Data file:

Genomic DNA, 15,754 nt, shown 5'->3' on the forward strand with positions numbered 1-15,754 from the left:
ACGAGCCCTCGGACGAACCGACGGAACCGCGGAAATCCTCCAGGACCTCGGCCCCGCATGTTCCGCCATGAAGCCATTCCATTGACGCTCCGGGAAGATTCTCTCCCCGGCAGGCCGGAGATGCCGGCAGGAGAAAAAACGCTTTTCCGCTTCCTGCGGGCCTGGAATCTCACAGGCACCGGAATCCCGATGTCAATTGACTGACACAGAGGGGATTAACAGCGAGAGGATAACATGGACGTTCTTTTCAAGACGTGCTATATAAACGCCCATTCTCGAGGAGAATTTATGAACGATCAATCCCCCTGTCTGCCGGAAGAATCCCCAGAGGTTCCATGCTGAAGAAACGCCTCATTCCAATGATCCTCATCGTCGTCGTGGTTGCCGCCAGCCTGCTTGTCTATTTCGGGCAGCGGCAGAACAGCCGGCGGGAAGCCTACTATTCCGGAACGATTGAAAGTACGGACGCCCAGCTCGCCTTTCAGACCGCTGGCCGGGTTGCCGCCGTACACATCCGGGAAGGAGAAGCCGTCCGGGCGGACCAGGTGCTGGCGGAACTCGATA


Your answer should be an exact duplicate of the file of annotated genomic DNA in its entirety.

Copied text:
Genomic DNA, 15,754 nt, shown 5'->3' on the forward strand with positions numbered 1-15,754 from the left:
ACGAGCCCTCGGACGAACCGACGGAACCGCGGAAATCCTCCAGGACCTCGGCCCCGCATGTTCCGCCATGAAGCCATTCCATTGACGCTCCGGGAAGATTCTCTCCCCGGCAGGCCGGAGATGCCGGCAGGAGAAAAAACGCTTTTCCGCTTCCTGCGGGCCTGGAATCTCACAGGCACCGGAATCCCGATGTCAATTGACTGACACAGAGGGGATTAACAGCGAGAGGATAACATGGACGTTCTTTTCAAGACGTGCTATATAAACGCCCATTCTCGAGGAGAATTTATGAACGATCAATCCCCCTGTCTGCCGGAAGAATCCCCAGAGGTTCCATGCTGAAGAAACGCCTCATTCCAATGATCCTCATCGTCGTCGTGGTTGCCGCCAGCCTGCTTGTCTATTTCGGGCAGCGGCAGAACAGCCGGCGGGAAGCCTACTATTCCGGAACGATTGAAAGTACGGACGCCCAGCTCGCCTTTCAGACCGCTGGCCGGGTTGCCGCCGTACACATCCGGGAAGGAGAAGCCGTCCGGGCGGACCAGGTGCTGGCGGAACTCGATA